The next step in the saga will therefore likely be a challenge to the Order by NYDEC. The Department would first have to apply for rehearing before FERC (within 30 days of September 15, the date the order was issued), but any application for rehearing would not stay the Commission’s order. Upon receiving an unfavorable decision on rehearing from FERC, the Department could then seek judicial review in the DC Circuit. A judicial decision may be helpful in resolving at least some of the lingering questions on the timing of the CWA Section 401 waiver provision.

Chronology of Events

  • November 13, 2015: Millennium applied to FERC for a Certificate of Public Convenience and Necessity requesting authorization to construct and operate the Valley Lateral Project.
  • November 23, 2015: NYDEC received Millennium’s formal written application for water quality certification.
  • December 7, 2015: NYDEC sent Millennium a Notice of Incomplete Application pending FERC’s issuance of the Environmental Assessment (EA) for the project as required under the National Environmental Policy Act (NEPA).
  • May 9, 2016: FERC issued an EA for the project.
  • June 17, 2016: NYDEC sent another Notice of Incomplete Application to Millennium requesting additional information on three protected species and minor clarifications in support of its application.
  • August 31, 2016: Millennium provided the second of its responses to NYDEC’s requests for additional information in support of its application.
  • November 9, 2016: FERC granted a Certificate of Public Convenience and Necessity to the project, conditioned upon Millennium filing documentation of receipt of all authorizations required under federal law or evidence of waiver thereof (including CWA Section 401 certification) prior to commencing construction.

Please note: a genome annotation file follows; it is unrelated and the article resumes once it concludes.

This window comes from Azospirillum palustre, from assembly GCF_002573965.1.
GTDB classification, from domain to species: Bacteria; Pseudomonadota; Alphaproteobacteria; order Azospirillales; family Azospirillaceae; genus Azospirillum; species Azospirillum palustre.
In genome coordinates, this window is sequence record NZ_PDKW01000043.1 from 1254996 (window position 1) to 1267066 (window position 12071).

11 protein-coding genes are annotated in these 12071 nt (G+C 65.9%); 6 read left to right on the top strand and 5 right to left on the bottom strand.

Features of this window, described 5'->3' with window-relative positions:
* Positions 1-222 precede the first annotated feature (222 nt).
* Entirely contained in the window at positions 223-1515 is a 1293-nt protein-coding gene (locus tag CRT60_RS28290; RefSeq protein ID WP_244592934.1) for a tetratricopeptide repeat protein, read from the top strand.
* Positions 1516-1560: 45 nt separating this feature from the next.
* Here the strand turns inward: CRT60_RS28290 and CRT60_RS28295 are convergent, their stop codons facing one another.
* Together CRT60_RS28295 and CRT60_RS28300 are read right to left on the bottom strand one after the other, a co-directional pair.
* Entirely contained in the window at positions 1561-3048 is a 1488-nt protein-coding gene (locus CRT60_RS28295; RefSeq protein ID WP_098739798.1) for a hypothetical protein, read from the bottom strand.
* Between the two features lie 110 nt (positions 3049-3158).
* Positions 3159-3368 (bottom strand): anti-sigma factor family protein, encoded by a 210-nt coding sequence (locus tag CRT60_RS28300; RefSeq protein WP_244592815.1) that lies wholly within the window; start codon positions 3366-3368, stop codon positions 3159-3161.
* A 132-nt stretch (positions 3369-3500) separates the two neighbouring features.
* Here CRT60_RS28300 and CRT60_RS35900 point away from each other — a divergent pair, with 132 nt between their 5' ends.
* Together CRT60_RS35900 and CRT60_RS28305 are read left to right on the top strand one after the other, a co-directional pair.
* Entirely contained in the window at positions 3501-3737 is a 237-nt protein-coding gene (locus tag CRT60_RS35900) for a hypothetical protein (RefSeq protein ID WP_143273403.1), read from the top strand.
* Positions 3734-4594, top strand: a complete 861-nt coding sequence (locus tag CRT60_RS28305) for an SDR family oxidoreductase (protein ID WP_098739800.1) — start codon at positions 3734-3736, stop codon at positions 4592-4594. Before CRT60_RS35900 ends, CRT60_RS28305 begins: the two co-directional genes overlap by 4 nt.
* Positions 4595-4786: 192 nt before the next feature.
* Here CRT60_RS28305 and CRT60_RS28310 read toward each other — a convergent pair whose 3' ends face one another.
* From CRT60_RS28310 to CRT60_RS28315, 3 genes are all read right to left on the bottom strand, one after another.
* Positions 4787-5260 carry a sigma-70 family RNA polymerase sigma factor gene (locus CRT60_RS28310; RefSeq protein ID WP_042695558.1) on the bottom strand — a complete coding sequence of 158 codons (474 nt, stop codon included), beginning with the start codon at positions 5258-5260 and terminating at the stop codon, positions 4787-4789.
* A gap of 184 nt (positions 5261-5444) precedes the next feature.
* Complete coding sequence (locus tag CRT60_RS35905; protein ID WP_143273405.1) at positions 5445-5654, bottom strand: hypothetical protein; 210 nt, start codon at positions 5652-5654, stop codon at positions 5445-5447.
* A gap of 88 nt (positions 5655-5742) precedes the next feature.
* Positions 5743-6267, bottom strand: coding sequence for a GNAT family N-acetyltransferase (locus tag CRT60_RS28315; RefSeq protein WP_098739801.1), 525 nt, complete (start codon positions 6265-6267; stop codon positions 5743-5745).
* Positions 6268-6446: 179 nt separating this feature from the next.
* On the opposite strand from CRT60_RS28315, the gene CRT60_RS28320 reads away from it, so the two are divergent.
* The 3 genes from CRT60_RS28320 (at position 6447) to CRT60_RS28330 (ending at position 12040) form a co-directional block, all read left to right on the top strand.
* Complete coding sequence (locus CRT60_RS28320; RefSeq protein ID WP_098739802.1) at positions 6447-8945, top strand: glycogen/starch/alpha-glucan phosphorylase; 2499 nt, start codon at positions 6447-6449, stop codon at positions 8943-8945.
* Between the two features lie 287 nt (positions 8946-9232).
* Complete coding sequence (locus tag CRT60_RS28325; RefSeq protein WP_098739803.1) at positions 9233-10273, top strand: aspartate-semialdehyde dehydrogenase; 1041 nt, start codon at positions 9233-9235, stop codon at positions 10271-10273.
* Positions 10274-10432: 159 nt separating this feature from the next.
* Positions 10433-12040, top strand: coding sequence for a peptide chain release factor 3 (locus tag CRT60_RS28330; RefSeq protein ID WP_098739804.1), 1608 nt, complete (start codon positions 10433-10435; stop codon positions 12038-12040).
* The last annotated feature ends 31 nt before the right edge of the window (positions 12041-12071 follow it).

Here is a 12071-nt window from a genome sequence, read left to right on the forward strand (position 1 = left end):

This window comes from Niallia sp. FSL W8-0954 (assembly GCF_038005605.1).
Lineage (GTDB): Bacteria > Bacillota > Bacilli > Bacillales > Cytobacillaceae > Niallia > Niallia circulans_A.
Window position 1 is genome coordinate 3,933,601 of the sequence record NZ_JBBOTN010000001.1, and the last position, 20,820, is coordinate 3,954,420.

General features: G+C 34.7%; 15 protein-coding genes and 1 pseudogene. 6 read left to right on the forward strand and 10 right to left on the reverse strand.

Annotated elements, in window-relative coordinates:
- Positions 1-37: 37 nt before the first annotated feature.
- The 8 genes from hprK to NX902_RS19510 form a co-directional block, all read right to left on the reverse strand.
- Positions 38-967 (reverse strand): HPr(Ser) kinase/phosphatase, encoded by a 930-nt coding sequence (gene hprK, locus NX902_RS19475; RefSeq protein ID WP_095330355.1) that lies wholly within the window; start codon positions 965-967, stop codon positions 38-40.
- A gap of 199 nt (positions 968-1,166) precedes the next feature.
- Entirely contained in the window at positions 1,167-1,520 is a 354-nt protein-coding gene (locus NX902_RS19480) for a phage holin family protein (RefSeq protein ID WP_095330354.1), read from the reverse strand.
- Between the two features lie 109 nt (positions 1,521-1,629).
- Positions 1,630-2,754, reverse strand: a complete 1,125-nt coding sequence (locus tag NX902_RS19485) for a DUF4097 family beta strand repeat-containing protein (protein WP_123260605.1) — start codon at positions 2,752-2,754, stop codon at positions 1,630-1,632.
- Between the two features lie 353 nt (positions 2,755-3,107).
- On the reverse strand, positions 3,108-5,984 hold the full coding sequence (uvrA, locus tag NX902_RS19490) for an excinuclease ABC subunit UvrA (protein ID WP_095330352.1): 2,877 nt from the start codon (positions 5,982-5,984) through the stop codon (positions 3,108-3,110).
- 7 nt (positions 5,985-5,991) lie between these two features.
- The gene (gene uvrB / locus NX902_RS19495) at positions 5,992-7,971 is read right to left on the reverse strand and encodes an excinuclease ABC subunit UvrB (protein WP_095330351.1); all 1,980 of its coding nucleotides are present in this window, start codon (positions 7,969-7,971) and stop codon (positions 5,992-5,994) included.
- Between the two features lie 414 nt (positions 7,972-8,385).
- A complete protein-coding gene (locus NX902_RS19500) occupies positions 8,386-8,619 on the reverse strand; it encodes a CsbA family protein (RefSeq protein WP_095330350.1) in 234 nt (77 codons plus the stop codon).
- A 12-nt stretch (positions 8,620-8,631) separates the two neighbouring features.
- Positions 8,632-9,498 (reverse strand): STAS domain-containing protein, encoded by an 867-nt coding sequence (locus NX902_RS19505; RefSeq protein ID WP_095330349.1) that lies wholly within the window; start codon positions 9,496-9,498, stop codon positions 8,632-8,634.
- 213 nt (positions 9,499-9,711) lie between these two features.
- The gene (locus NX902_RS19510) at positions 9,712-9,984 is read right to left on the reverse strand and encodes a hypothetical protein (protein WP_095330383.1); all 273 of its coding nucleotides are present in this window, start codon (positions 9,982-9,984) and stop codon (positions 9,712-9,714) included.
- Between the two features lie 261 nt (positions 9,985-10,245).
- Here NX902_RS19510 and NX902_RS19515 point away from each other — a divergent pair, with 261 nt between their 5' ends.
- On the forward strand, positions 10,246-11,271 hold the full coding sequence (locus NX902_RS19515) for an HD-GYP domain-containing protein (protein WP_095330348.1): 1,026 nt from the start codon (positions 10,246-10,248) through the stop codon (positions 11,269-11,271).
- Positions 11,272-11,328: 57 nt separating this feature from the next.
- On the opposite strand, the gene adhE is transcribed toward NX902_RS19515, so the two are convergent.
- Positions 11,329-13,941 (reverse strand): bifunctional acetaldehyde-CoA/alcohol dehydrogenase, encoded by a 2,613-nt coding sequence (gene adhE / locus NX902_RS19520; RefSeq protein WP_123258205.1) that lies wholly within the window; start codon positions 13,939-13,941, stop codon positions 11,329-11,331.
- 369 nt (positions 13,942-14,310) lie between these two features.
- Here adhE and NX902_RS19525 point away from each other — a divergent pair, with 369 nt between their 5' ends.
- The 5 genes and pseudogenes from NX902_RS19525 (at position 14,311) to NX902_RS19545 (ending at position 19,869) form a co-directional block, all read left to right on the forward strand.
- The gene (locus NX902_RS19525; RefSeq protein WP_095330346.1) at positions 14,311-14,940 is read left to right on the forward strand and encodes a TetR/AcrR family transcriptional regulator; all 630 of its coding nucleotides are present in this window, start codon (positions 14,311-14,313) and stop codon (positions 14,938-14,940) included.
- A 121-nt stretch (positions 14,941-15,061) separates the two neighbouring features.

• December 2016: Millennium petitioned the D.C. Circuit Court of Appeals under Natural Gas Act (NGA) Section 19(d)(2), requesting a determination that NYDEC unlawfully delayed action on its certification application and thus waived its authority under CWA Section 401.
  • June 23, 2017: The D.C. Circuit dismissed Millennium’s petition on jurisdictional grounds, explaining that the company’s remedy was to present evidence of waiver directly to FERC to seek authorization to begin construction of the project.
  • July 21, 2017: Millennium filed a Request for Notice to Proceed with Construction of the project with FERC, alleging that NYDEC had waived its certification authority by failing to act on Millennium’s application for certification within one year of its submittal on November 23, 2015.
  • July 26, 2017: NYDEC filed comments with FERC disagreeing that waiver had occurred, stating that the one-year waiver clock began running on August 31, 2016, the date that the Department received Millennium’s final response to the Department’s request for additional information.
  • August 30, 2017: NYDEC provided Notice denying Millennium’s application for certification and moved FERC to reopen the record and to stay the Commission’s November 9, 2016 Certificate order or, in the alternative, to grant rehearing and stay of the Certificate order.
  • September 15, 2017: FERC issued an order finding that NYDEC had waived its certification authority by not acting on Millennium’s application by November 23, 2016, one year from the date that the Department received Millennium’s formal written application.